Is travel insurance worth it?

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Is travel insurance worth it?

Rounding it up

  • Travel insurance helps offset any losses incurred by trip cancellation, medical trouble, or other things that may cost you money out of pocket.

  • There are a lot of things to consider with travel insurance, including deductibles, premiums, and coverages.

  • Be sure to understand effective dates and exclusions before you consider paying into any policy.

5 min read

Dan Bucherer
#Travel insurance#vacation#deductible

Picture this. You’re travelling away from grand old Canada in, say, Germany. You’re having an excellent time but, during an evening at the beer garden, you have a bit of bad schnitzel. You get extremely ill, to the point that you have to go to the hospital for treatment. You end up staying overnight and receiving medical attention, IV fluids, and medication. When you’re on your way out, you’re feeling a bit better but really not interested in visiting the beer garden again.

You get home and resume your normal life until one day, you get a bill in the mail for several thousand dollars. “I have medical insurance!” you may say. Not in Germany you don’t. That’s where travel insurance comes in and why it’s important to have travel insurance when you head abroad.

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What is travel insurance?

Travel insurance is a supplemental policy to your own insurance that covers a whole host of things when you travel, either domestically or internationally. It helps offset the cost of trip interruption, illness, loss of baggage, and even repatriation.

Travel insurance has many different subsections, riders, and coverages, depending on the type and level of policy you select. Like all other insurance policies, there are three critical elements to consider when buying a policy.

Premium

This is the amount you pay on the front end to enroll in the policy. It depends on the amount of deductible you select and the type of coverage you have. The lower the deductible, the higher the premium. This is because the insurance company will see less money if you need to actually use the policy. If you apply for additional coverage amounts, you’ll also pay a slightly higher premium.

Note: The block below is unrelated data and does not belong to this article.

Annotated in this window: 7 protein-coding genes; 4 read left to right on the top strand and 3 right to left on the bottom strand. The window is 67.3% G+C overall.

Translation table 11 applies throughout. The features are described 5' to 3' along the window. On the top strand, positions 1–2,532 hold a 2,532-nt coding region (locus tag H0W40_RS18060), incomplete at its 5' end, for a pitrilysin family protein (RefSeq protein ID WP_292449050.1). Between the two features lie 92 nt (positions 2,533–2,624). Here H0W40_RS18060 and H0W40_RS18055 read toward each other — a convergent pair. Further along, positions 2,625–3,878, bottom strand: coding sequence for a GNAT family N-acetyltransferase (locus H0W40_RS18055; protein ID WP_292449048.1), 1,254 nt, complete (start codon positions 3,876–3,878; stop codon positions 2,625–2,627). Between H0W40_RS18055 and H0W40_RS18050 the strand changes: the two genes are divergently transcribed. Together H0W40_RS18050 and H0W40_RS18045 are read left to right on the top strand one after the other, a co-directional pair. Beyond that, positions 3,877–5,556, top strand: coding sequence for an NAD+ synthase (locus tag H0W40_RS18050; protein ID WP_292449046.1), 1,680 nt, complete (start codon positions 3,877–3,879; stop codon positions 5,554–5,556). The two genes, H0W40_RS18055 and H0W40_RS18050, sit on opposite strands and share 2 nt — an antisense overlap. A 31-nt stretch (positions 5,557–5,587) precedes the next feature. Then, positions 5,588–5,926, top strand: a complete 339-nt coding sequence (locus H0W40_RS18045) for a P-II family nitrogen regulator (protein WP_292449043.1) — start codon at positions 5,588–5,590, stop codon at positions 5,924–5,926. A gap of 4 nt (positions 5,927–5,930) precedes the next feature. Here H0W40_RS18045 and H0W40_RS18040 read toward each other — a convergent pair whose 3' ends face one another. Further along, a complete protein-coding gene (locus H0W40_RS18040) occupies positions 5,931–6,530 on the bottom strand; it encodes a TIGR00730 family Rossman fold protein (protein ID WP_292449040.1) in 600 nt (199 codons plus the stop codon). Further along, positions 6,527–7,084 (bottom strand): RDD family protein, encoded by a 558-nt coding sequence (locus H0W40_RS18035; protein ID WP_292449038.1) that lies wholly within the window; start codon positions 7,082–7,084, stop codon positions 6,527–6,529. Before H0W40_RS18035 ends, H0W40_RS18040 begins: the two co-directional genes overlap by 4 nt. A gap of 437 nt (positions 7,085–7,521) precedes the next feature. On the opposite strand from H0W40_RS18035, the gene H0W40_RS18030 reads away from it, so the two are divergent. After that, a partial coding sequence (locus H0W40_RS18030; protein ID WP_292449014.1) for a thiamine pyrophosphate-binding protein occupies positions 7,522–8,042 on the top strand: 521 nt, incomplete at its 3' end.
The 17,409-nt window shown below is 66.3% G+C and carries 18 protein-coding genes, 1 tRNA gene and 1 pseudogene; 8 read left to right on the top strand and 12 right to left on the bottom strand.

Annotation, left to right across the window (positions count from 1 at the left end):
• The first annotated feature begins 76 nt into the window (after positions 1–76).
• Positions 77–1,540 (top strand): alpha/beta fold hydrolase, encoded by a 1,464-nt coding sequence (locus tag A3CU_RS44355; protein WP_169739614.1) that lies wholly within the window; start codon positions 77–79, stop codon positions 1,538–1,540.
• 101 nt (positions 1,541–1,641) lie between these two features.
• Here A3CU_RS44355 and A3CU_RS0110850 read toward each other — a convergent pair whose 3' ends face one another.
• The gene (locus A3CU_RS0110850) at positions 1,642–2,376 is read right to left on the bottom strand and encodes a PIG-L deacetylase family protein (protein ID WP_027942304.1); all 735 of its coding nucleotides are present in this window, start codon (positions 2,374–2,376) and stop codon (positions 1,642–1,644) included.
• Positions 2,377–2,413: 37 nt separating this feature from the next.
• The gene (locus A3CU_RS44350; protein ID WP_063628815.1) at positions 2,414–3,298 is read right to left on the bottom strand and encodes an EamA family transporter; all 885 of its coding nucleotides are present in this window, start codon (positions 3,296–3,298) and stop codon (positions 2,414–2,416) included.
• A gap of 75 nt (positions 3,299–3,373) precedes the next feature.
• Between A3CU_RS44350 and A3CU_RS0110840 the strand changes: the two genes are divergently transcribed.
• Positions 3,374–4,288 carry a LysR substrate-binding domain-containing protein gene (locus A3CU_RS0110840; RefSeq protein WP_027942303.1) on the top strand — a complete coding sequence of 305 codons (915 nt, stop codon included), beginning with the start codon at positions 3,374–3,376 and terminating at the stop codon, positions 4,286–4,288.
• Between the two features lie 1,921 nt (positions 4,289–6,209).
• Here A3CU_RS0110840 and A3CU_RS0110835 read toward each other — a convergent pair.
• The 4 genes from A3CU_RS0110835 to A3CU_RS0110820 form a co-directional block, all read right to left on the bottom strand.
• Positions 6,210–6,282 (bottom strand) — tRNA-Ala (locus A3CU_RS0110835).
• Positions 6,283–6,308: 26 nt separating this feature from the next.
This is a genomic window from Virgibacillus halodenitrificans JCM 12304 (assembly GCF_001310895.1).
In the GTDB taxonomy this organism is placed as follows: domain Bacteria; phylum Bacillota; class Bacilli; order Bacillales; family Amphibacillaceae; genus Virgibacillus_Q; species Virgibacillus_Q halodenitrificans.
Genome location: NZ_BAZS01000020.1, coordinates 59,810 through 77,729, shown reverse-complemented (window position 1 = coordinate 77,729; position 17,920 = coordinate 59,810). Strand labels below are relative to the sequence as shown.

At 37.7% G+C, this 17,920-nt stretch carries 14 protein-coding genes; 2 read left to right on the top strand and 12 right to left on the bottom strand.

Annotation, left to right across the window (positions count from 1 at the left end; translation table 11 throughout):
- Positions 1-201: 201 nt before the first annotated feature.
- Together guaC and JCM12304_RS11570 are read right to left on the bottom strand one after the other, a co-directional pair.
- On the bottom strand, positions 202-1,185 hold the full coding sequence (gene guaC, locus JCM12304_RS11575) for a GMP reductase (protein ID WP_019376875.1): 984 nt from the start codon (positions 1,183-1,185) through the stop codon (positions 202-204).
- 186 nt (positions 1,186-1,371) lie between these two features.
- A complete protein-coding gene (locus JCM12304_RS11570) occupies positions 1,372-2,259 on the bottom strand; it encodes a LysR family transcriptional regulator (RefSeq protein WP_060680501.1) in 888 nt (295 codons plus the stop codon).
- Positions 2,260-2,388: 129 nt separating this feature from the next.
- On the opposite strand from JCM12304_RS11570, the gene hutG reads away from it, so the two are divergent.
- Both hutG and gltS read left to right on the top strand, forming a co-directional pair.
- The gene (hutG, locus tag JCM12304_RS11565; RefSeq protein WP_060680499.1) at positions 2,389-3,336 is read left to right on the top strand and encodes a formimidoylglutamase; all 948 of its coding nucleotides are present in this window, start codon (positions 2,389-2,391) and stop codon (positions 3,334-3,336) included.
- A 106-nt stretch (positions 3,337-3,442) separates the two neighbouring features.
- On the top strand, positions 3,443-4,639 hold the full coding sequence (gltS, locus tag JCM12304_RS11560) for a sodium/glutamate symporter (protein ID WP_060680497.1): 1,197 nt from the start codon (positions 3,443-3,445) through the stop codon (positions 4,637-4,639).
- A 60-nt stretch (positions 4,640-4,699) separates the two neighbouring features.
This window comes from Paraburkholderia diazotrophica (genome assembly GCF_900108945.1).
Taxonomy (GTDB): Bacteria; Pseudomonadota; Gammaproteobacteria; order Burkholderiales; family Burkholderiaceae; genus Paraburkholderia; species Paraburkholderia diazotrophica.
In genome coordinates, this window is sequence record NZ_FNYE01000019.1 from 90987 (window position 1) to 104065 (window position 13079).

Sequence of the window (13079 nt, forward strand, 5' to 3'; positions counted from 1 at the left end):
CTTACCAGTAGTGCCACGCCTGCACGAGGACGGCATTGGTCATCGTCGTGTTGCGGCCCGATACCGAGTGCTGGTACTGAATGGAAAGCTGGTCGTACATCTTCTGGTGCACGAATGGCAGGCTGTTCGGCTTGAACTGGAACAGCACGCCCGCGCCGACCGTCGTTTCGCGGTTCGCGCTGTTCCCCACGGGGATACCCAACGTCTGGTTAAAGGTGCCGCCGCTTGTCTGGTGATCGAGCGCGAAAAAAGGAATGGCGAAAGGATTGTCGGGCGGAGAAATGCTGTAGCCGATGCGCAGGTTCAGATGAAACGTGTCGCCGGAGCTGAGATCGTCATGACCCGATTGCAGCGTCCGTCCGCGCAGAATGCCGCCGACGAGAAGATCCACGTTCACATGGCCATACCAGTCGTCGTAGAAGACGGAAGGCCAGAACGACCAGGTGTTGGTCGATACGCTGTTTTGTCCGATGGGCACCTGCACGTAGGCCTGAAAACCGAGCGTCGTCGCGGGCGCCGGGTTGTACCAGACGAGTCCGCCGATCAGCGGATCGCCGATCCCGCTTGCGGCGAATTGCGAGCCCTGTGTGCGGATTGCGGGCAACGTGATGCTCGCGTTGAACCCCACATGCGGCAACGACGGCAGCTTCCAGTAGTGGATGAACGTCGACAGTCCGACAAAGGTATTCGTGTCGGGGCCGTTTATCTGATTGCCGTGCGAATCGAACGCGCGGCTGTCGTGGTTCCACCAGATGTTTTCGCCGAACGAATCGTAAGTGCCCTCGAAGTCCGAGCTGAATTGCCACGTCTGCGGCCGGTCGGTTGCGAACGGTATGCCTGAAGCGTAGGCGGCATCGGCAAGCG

Deductible

This is the amount you’ll have to pay if you file a claim with the insurance company. Let’s go back to our example in Germany. If you had travel insurance and used it to cover your bills, you’d have to pay the deductible before the insurance would pay out.

Coverages

This is what you can actually use your policy for. There are many different coverage options available with travel insurance policies. Here are a few of the different coverages that might be included.

Trip interruption or cancellation: This coverage covers your costs of travel if your trip gets cancelled or ends up being interrupted in some way. This could be almost anything; from flight cancellation to hotel closure, the necessity for medical assistance to unused event tickets. It’s the most common reason and use of travel insurance broadly.

Medical insurance: This covers any medical care you might need while you’re abroad. This can be anything from a hospital stay to visiting a pharmacy for a prescription.

Lost baggage: This coverage will help offset the cost of replacing any lost luggage. Many insurance policies will also include a fast payment method to allow you to purchase new clothing and personal items so that you can continue your trip.

Evacuation insurance: If for some reason, you need to be airlifted, either due to a medical emergency or for your safety, this coverage will pay for the logistics and actual facilitation of evacuation.